holding that, in addition to substantial solicitation by independent contractor, occasional trips to New York by sales managers and engineering support to one New York buyer were insufficient to subject the defendant to the court's jurisdictionSummary of this case from Ziegler, Ziegler Associates v. China Digital Media
June 28, 1984
Appeal from the Supreme Court, Rensselaer County, Edward S. Conway, J.
Philip I. Beane ( John Leonardson of counsel), for appellant.
Tate, Bishko Ruthman ( Peter Bishko of counsel), for respondent.
Defendant is an Illinois corporation not licensed to do business in New York; it maintains no office, telephone or bank account in New York, and owns no property in this State. Plaintiff, a New York corporation engaged in the manufacture of custom-made ball bearings, secured an order from defendant for 250,000 ball bearings; the purchase price totaled $182,500. A purchase order form evidencing this agreement was mailed by defendant to plaintiff on February 23, 1979. The latter dispatched a sales order form, the reverse side of which recited 15 terms of sale. The second numbered term declared that the buyer "CONSENTS to jurisdiction of the courts in the State of New York as to any action or proceeding arising out of this agreement".
After receiving and paying for 46,123 units, defendant, alleging noncompliance, canceled the contract and plaintiff responded by bringing this suit for breach of contract. The sole issue is whether defendant is subject to the jurisdiction of New York's courts by virtue of either CPLR 301, 302 (subd [a], par 1) or the second numbered condition appearing on plaintiff's order form. Special Term denied defendant's motion to dismiss the complaint for lack of jurisdiction on the ground that defendant was subject to personal jurisdiction in New York under CPLR 302. This appeal by defendant ensued.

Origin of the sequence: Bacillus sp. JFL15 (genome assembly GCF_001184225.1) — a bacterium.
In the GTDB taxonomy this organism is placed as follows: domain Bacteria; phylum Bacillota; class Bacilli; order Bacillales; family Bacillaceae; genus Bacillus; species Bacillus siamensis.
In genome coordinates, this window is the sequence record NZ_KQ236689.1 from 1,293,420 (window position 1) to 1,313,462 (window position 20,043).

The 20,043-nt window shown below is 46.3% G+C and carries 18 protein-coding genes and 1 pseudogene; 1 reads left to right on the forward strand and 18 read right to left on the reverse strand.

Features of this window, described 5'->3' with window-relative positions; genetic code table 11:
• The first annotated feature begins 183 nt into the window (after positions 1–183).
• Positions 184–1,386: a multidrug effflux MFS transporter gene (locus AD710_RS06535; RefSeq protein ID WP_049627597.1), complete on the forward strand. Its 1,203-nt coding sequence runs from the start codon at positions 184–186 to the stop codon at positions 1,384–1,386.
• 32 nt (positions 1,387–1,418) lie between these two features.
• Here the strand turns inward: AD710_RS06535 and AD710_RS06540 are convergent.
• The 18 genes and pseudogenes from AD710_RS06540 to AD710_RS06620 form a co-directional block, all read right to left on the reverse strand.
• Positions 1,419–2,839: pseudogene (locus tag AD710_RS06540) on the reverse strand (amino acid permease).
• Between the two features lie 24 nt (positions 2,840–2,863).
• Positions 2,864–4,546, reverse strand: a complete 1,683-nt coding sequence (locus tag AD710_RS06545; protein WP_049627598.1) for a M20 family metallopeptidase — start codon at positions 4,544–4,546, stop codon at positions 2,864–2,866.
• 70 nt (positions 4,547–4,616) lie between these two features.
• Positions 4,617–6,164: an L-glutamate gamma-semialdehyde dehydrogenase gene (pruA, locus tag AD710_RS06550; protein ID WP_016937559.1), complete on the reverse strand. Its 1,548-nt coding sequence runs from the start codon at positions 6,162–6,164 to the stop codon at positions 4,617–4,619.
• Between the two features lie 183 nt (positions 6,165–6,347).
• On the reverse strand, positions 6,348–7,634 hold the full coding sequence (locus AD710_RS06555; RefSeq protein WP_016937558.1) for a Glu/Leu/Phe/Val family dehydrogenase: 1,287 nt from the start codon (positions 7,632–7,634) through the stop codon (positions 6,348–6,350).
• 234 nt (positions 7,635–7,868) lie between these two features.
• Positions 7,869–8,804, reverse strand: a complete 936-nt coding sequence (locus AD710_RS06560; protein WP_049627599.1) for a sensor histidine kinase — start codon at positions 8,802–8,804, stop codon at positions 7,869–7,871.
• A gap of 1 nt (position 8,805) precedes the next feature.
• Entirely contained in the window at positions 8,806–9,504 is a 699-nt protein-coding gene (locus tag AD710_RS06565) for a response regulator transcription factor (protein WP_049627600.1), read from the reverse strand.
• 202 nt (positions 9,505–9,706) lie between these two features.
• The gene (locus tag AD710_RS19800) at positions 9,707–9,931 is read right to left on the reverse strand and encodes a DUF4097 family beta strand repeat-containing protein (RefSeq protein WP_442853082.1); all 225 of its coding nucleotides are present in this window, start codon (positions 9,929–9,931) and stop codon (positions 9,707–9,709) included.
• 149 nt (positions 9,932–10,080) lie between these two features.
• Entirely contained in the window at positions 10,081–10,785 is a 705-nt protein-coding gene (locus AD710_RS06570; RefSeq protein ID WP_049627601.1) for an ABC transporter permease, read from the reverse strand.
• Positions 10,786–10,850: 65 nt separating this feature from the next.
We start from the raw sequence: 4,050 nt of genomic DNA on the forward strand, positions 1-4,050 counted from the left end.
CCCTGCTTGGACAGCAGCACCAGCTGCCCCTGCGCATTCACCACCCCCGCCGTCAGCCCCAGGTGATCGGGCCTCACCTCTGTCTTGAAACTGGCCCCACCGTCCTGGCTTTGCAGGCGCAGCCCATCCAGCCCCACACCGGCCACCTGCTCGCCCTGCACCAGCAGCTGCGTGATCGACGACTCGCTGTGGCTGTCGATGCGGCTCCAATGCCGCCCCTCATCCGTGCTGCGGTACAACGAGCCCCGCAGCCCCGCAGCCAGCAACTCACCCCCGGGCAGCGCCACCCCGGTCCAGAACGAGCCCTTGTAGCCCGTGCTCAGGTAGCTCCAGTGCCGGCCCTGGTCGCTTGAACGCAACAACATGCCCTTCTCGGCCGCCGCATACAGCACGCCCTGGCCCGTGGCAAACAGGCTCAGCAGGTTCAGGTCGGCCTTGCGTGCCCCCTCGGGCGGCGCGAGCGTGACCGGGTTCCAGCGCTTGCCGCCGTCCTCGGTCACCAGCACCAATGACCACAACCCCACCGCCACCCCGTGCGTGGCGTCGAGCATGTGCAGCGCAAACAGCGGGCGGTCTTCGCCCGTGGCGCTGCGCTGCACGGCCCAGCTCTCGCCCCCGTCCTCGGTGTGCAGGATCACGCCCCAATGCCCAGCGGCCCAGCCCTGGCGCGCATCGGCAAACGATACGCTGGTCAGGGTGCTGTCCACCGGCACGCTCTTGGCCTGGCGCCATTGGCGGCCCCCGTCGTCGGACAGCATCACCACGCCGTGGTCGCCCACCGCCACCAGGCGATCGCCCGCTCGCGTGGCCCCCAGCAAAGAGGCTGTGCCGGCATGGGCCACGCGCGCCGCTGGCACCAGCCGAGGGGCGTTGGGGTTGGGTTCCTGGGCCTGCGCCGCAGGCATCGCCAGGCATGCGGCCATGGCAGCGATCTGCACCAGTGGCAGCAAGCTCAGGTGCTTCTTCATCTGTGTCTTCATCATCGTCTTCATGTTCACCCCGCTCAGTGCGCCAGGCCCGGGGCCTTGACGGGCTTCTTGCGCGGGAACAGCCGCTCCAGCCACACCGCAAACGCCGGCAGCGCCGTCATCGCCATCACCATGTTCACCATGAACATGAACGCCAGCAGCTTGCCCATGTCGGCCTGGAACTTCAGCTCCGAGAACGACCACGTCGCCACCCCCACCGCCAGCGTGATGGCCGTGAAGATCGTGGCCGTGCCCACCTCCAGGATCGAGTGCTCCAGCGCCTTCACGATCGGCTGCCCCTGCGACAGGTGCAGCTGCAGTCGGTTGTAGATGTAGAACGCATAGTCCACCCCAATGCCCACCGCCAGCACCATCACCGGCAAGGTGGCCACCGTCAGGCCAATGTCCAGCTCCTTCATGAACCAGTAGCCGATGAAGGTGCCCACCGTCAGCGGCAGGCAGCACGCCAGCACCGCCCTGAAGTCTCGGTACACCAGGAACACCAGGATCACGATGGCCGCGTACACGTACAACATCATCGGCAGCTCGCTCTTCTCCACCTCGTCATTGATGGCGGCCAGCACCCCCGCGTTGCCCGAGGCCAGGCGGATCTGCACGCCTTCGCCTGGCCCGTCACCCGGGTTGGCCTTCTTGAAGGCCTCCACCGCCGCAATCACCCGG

To be amenable to jurisdiction under CPLR 302 (subd [a], par 1), plaintiff's cause of action must arise out of the transaction of any business within the State. Under this provision, it is the activities of defendant with respect to the specific contract at issue which determine whether defendant is subject to jurisdiction. The fact that plaintiff is a New York seller, and defendant a foreign buyer who sends an order to plaintiff by mail without more, does not expose defendant to long-arm jurisdiction under this provision (see Siegel, N Y Prac, § 86, p 99, and cases cited therein). No negotiations took place in New York and the parties' business relationship was not developed here; and although trips to New York were made by defendant's sales personnel unrelated to facilitating this particular contract, this does not constitute a sufficient transaction of business in the State to satisfy CPLR 302 (subd [a], par 1) (see Harry Winston, Inc. v. Waldfogel, 292 F. Supp. 473, 477; McKee Elec. Co. v. Rauland-Borg Corp., 20 N.Y.2d 377).
Nor do we find defendant "doing business" in the State within the meaning of CPLR 301. Admittedly, defendant solicited unrelated accounts in New York through two independent companies who called on New York accounts and forwarded resulting purchase applications to defendant in Illinois. However, these companies were not employees or agents of defendant, but independent contractors; they had neither the ability to confirm an order nor was there any parent-subsidiary control exercised by defendant over them (see Gelfand v. Tanner Motor Tours, 385 F.2d 116, 121, cert den 390 U.S. 996; Laufer v. Ostrow, 55 N.Y.2d 305, 311).